Did you hear about the audience member at the Broadway play “Hand to God,” who desperately needed to charge his cellphone? He climbed on stage and attempted to charge it by using an outlet that was part of the set. Which turned out to be fake.
I totally get this. Those Broadway sets look so real. I was in a production of Neil Simon’s “Rumors” that was set in a beautiful living room during a dinner party. They even pre-set hors d’oeuvres and had a full bar. I’m surprised we didn’t have half the audience up there mixing drinks before the show.
You don’t think everyone who goes to see “Grease” doesn’t try to sit on one of those stools in the Burger Palace? Put a coin in the jukebox and order a cheeseburger and chocolate shake?
And don’t tell me people aren’t attempting to pounce on Maria’s bed in the production of “The Sound of Music.” The audience is thinking no way all those kids jumping on the bed are part of the show. And that bed just looks so comfy.
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And it’s not like the theater lets you know it’s not real. It’s not part of the announcements at the beginning...
“At this time, please silence any cellphones or electronic devices. Recording the performance or taking photographs is not permitted.”
They need a note about the set...
“The set is not real and everything you see is a prop. Please do not attempt to charge electronics, mix drinks, order food or take ‘Greased Lightning’ for a spin around the block.”
When the ushers took this phone out of the fake outlet, in the fake wall of the fake set, the perpetrator asked, “Well, where can I charge it?”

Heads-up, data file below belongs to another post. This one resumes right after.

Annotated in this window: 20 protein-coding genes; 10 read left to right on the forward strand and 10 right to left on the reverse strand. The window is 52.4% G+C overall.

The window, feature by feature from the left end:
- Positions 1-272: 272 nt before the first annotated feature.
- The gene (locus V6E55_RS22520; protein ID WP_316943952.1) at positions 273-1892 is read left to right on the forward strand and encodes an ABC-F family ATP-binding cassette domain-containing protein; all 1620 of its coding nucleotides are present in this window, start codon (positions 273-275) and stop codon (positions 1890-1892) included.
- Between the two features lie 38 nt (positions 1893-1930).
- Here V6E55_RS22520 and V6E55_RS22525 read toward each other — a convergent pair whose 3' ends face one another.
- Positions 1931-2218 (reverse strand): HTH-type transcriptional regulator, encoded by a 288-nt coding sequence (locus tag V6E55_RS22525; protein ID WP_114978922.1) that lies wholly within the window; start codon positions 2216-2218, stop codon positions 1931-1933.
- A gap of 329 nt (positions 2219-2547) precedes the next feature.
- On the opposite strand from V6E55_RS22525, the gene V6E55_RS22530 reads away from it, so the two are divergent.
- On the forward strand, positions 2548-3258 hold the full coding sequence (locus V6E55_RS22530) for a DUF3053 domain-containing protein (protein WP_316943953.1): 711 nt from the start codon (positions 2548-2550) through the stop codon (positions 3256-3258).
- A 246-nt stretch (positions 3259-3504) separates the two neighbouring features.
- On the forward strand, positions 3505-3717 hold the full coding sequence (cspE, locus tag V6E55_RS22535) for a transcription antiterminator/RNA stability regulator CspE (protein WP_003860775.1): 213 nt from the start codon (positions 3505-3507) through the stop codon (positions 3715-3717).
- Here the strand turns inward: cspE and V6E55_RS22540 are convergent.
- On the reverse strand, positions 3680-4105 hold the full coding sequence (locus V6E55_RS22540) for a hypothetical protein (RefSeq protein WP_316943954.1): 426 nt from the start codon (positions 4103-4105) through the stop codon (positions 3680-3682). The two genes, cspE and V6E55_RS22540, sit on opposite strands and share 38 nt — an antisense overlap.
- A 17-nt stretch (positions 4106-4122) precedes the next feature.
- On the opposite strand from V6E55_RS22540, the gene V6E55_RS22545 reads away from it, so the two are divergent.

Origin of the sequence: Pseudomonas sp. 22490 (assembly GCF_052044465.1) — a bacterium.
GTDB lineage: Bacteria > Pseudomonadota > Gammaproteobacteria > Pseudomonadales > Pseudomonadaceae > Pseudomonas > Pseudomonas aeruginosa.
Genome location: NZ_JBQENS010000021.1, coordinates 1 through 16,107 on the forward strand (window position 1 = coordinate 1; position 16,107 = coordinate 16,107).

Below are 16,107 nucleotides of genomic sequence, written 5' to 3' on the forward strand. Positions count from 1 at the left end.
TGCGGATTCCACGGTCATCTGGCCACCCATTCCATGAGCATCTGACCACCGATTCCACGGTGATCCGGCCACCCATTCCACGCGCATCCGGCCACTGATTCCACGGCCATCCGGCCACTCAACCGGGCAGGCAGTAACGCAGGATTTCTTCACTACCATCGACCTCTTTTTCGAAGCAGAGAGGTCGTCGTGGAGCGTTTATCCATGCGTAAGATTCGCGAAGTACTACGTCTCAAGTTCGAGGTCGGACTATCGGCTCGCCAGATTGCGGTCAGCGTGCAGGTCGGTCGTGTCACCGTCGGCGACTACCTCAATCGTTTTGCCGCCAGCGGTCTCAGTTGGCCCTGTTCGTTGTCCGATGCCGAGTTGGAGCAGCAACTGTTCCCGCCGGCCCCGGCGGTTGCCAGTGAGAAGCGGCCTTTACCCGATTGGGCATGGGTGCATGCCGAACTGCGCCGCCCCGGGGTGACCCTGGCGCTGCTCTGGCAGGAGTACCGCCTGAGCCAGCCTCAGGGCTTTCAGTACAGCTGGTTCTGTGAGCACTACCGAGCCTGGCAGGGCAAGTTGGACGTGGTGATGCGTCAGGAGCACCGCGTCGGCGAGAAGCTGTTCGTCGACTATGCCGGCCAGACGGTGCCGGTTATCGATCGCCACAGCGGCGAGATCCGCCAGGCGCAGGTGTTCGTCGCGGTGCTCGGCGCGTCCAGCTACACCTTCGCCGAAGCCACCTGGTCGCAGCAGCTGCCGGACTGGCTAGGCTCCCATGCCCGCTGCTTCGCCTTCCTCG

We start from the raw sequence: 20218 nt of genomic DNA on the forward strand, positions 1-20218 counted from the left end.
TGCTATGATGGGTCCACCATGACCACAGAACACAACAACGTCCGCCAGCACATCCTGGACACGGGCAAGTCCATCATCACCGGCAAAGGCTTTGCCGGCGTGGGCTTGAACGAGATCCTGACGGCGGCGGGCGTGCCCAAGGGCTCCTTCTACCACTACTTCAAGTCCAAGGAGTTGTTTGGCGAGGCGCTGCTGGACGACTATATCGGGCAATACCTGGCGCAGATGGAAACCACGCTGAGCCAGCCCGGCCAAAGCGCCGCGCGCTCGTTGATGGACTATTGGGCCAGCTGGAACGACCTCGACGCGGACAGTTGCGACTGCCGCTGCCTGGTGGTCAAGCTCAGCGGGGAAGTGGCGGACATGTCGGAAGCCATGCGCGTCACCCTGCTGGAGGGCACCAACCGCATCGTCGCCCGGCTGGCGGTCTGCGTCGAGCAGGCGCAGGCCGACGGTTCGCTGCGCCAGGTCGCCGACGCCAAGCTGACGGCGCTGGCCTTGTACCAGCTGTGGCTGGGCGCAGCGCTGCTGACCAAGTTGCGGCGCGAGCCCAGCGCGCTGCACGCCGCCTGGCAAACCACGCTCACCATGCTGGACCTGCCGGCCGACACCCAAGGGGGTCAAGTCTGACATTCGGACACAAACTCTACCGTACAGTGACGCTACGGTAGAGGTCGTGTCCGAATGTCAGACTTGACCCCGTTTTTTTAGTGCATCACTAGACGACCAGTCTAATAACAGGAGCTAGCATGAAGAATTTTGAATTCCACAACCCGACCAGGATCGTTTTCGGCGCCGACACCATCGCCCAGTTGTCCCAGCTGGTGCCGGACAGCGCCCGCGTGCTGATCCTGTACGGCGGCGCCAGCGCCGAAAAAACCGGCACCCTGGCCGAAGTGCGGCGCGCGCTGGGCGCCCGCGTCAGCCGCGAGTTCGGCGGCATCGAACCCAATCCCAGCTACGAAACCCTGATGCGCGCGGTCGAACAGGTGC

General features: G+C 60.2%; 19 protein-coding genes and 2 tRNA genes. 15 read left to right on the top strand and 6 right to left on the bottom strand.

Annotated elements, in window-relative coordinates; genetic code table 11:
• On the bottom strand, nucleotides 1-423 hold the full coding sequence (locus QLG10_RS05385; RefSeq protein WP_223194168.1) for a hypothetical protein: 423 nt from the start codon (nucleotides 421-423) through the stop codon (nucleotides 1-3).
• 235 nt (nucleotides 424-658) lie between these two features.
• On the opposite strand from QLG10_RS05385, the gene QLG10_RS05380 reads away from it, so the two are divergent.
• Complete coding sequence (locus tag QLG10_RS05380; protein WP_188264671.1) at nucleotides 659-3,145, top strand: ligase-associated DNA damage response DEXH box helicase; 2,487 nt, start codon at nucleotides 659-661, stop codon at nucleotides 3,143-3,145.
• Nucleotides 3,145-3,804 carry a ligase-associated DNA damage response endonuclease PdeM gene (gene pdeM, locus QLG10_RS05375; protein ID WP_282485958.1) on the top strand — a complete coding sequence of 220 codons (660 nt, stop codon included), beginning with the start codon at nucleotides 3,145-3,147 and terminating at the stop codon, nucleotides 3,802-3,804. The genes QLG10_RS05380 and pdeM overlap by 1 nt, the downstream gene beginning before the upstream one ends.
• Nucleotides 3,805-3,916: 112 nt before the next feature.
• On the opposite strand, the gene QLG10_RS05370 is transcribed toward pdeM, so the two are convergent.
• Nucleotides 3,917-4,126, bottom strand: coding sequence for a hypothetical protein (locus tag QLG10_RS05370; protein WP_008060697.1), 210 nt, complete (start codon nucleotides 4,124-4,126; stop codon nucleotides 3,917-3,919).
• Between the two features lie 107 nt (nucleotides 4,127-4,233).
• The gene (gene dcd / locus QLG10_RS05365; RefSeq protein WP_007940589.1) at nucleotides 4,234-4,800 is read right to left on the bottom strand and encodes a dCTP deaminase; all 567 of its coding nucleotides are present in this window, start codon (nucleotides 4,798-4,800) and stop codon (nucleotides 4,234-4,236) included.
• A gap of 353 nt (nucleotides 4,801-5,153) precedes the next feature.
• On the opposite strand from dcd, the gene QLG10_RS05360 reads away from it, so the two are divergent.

Excellent question! Because this needs to be taken care of. He’s 19, he needs his phone. Anything could happen during a two-hour show. A girl might call. The drinking age could change back to 18. Apple might release a phone that you can charge by blowing on it. You just don’t know.
And if that Broadway show doesn’t have a real outlet, they should suggest a show where there might be one. Probably not “Our Town,” that set’s not going to have outlets. It doesn’t even have walls. “A Chorus Line” doesn’t have a set at all. And I think “The Addams Family” leans more toward candelabras and full moons.
You need a show that uses electricity. He could try “Steel Magnolias.” It’s set in a beauty salon and they use blow dryers. The “August: Osage County” set is the interior of a home and has a lot of lamps. And the “Grease” set may even work if they use a blender to make those milkshakes.
Anyway, “Hand to God” had to start a few minutes late. Too bad it wasn’t “Rumors.” He could have enjoyed the hors d’oeuvres.